Microsoft Research–Where News Ideas Develop to Include Solving Big Problems Like the HIV Virus By Working With Email Spam
Posted Apr 21 2012 10:16pm
This is pretty wild that some of the same coding techniques that we use to identify spam mail can also be applied to identify HIV virus mutations and this is a great way to use “machine learning” for better research and knowledge. Today there’s so much code written that you can in fact see what parts or portions of existing queries, etc. are built in and use those for another industry outside of the original design. Mashable does some good coverage on this and also you have to love the video when you look at how they are working with augmented reality and the race car.
Of course there’s no better device and technology than Kinect that makes a lot of this happen. In the video they are using the “Beamatron” technology as it is called to control a virtual race car that sees stuff in it’s path and having a virtual toy car as such might put some of the other folks out of business, maybe? They also continue on to the demonstration of using Power Point in the same fashion. We all know that Kinect is coming to Windows and developers are hard at work to make more of this happen. It is very interesting to see a million dollar surgical robot working with the $150 Kinect device, link below at what Johns Hopkins was working with.
If that isn’t enough you can see another use of Kinect with radiology taking the need to “touch” out of the picture. Last year I attended theIsrael Conference and had quite a bit of time to speak with Microsoft/XBOX Corporate VP Ilan Spillinger and of course he was also very high on medical solutions with Kinect.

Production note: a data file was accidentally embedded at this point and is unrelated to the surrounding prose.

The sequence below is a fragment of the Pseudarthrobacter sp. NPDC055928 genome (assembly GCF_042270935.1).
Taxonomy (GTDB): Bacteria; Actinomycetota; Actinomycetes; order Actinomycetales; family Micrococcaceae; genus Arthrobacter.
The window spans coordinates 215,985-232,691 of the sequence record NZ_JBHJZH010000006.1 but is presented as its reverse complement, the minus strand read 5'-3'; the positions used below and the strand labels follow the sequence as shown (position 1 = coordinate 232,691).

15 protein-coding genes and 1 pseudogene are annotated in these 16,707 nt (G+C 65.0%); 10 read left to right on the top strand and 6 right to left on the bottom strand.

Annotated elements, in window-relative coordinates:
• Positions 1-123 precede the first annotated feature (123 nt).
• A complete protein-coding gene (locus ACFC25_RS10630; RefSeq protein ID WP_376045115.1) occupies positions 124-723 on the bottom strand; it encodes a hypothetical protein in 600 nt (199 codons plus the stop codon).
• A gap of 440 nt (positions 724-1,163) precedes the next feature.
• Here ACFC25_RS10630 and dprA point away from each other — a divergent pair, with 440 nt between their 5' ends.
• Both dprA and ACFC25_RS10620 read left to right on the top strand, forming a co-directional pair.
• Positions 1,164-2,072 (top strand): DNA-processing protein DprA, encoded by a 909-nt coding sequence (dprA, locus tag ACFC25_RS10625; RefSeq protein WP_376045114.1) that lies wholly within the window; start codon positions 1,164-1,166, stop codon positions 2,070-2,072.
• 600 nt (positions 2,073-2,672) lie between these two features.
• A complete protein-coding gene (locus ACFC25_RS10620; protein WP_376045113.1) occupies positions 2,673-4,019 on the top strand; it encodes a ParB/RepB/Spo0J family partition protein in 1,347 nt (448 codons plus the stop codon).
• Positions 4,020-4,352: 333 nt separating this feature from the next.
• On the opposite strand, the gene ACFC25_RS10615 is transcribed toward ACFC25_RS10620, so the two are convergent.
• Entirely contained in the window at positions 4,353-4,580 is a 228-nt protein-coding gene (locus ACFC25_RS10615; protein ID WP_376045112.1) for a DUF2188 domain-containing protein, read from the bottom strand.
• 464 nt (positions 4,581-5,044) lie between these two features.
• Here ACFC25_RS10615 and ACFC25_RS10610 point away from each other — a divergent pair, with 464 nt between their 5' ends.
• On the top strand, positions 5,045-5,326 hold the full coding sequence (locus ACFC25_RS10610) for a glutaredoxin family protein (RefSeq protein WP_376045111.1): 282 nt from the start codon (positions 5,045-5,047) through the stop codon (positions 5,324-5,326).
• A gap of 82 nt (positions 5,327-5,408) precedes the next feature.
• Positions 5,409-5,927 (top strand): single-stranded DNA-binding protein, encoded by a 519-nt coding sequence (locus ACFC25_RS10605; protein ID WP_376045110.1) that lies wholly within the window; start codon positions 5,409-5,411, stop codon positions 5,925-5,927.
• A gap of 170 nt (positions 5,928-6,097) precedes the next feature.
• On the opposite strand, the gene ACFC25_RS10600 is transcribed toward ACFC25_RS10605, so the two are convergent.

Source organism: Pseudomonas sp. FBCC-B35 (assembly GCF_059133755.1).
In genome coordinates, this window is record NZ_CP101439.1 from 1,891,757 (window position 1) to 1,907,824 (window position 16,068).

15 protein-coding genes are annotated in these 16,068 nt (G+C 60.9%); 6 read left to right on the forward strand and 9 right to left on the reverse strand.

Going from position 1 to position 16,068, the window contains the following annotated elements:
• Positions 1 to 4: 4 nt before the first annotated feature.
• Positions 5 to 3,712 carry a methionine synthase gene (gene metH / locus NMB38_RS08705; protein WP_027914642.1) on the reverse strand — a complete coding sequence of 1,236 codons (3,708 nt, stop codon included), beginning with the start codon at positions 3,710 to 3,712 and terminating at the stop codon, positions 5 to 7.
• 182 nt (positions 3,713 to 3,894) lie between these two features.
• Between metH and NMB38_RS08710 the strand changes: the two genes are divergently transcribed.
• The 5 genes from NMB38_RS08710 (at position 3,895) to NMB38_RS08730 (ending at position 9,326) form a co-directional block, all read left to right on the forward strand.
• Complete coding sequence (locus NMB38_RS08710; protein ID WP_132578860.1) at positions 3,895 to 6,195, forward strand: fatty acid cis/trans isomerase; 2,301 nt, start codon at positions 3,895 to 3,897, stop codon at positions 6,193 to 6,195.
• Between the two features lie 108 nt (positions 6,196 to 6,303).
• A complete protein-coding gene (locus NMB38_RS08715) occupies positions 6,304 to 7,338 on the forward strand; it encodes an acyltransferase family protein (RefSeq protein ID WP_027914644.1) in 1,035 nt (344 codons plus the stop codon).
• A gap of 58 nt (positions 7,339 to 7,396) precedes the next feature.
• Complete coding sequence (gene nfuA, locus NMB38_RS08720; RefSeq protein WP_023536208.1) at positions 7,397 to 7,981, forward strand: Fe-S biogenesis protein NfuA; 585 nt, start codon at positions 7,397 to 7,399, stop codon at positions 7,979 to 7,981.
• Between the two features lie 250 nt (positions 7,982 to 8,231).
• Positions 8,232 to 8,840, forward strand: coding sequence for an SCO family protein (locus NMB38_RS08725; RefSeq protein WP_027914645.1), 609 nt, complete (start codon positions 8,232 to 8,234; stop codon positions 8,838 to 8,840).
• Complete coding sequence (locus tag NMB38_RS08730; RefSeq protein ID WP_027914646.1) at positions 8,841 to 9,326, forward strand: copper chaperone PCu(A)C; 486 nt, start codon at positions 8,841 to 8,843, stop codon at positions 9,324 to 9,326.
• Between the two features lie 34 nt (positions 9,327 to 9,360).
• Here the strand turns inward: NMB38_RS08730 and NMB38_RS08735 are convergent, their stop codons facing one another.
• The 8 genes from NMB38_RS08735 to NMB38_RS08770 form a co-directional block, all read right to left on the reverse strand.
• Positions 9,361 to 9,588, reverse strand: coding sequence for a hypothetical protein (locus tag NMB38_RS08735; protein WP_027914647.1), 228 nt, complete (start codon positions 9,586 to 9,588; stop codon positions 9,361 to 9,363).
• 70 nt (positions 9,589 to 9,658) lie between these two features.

When you watch the video with the car and passing the virtual “ball” around you get all kinds of ideas on how lighting, or other information could be shared like even in an operating room or the ER for that matter. BD
24 year Microsoft vet and Microsoft Research General Manager Kevin Schofield told me Microsoft Research is also focused, at least in part, on “solving big problems” like the HIV virus.
Medical Research would seem an odd fit for Microsoft, but the research group is filled with all kinds of experts, including a couple of MDs. One of them is also a computer scientist and became fascinated with how doctors make crucial decisions in high-pressure situations when they have incomplete information (think emergency room visits). This led to work in machine learning (Microsoft Research does a lot of work in this area), which uses what’s known to figure out the unknown. Spam filters work this way. They can look at email and if the word “Viagra” is in it, decide with some degree of certainty that it’s spam. Now, that research is being applied to HIV vaccine research.
The HIV virus is known for its tendency to mutate, which makes it hard for people to develop an immunity. A spam-like filter can find the known in the unknown — in this case the core, recognizable virus.
I asked Schofield, who began his carrier at Microsoft in the OS group, if Microsoft founder and former CEO Bill Gates used the legendary Bell Labs as a model for Microsoft Research. “At a 30,000 foot level,” Schofield said, “Bell Labs was the model, but on the ground it was more Carnegie Mellon.” There are, apparently, two styles of research lab: The Xerox Parc model, where you isolate research from the business and the other model, where you basically have business fund and drive research. Both approaches can hinder tech transfer. The second method, in particular, said Schofield, tends to guide research too strongly so that most of the work is spent delivering product enhancements. Schofield said Microsoft took the middle road.
Like any true research facility, Microsoft Research has its share of duds. I asked Schofield if there was a room where Microsoft Research keeps its failed experiments. “Failures would be a big room,” Schofield said, laughing. But he also counts some of those failures among Microsoft Research’s successes.